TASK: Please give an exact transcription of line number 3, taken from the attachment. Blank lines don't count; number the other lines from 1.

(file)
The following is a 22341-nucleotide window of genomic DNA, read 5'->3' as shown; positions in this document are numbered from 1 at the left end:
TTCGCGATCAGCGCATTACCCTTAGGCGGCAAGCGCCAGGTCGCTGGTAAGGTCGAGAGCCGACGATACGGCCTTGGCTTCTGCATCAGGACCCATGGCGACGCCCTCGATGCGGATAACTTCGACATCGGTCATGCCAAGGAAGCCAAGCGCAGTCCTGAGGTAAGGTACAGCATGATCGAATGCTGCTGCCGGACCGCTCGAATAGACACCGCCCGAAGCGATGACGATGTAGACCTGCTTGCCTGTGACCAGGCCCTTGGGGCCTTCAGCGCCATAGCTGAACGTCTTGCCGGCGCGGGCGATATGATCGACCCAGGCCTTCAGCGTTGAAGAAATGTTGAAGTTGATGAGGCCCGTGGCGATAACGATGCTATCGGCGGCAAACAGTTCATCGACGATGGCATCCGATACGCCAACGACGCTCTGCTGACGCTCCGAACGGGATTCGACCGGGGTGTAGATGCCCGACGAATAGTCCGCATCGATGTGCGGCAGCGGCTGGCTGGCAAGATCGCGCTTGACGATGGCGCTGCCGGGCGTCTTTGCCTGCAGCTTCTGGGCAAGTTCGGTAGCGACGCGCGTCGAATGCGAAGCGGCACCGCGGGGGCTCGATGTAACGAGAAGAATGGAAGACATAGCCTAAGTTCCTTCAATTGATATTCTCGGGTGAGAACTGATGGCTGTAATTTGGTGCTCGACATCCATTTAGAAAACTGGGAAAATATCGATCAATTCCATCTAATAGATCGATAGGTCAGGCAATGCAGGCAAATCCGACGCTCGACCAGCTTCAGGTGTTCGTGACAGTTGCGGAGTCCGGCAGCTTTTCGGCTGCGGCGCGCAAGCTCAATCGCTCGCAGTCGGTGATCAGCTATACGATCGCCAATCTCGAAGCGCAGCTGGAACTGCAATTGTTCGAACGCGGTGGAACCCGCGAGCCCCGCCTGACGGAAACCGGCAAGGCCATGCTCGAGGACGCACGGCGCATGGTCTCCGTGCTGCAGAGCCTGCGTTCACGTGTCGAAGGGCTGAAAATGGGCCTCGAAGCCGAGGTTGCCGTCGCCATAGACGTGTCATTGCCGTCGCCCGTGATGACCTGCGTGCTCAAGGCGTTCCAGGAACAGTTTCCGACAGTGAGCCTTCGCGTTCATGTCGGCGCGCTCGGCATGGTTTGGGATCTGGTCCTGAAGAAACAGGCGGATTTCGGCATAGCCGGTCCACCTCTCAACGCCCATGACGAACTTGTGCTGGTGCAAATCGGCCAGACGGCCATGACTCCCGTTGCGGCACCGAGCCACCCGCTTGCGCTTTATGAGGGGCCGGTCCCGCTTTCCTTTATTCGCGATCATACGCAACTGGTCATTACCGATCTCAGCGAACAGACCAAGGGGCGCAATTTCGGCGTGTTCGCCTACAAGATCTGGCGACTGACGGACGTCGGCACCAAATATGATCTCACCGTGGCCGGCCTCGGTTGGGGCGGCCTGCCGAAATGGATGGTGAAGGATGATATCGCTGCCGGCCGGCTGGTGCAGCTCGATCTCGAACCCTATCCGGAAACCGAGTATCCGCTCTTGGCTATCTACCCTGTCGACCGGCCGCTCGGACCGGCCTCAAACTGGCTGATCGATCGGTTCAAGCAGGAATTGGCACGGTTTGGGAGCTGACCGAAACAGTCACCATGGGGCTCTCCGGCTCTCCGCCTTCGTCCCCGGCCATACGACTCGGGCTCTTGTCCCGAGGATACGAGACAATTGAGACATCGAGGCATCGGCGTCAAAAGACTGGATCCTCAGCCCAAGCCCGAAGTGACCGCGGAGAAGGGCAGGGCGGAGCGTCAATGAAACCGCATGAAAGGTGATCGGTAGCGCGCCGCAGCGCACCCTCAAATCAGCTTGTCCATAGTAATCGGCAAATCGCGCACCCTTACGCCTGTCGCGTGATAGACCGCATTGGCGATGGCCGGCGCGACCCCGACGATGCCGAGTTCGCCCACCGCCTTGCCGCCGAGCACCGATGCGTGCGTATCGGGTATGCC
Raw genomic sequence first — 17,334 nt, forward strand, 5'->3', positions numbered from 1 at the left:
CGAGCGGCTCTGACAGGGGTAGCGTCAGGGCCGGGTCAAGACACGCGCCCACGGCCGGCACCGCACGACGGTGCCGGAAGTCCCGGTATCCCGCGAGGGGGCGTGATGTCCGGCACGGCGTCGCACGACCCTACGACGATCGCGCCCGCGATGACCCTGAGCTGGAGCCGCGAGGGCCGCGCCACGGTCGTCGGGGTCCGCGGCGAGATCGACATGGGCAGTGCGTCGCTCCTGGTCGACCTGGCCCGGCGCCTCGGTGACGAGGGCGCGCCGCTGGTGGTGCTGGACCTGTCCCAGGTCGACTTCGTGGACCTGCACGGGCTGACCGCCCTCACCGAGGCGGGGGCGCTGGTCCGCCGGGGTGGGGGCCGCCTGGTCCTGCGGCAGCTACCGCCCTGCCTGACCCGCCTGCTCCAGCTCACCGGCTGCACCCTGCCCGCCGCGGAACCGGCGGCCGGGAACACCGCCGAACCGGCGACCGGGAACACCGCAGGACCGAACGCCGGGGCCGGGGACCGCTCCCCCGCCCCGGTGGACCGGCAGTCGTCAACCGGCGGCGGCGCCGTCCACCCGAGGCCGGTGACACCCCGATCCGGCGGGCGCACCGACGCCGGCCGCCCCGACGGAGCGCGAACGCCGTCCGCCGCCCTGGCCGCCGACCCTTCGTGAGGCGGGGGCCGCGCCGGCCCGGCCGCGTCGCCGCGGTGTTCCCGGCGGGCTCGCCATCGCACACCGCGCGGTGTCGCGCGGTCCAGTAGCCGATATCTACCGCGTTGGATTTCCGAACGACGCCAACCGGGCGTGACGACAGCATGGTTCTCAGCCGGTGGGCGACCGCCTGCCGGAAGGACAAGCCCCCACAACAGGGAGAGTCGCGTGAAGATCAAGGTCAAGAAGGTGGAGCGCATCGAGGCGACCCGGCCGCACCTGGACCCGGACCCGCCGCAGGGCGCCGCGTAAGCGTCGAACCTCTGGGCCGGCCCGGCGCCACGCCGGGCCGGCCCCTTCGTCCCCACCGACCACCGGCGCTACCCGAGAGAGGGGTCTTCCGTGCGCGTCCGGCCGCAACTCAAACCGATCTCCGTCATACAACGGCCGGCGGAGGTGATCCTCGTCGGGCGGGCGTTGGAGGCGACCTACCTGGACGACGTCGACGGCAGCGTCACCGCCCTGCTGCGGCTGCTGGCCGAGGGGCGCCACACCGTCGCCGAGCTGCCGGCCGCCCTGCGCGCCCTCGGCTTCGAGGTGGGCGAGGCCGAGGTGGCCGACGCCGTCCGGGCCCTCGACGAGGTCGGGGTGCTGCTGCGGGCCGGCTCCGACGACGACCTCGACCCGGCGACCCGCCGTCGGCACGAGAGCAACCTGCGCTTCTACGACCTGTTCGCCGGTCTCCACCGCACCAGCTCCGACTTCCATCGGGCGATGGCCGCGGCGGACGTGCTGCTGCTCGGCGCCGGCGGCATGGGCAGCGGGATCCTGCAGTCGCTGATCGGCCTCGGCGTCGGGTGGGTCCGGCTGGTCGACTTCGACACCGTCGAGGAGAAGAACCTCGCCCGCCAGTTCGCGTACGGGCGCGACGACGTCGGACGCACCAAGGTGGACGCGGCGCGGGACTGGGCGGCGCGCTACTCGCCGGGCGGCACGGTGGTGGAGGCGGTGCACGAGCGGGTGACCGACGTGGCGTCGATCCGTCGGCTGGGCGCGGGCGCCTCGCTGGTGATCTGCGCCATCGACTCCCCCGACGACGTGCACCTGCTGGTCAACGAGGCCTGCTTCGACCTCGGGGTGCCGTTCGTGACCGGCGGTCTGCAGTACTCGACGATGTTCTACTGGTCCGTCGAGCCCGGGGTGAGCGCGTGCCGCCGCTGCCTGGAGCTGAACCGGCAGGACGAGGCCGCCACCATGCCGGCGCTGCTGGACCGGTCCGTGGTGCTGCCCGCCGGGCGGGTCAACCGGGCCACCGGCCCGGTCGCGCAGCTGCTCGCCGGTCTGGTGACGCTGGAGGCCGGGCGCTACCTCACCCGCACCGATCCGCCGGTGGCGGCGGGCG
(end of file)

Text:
Raw genomic sequence first — 17,334 nt, forward strand, 5'->3', positions numbered from 1 at the left: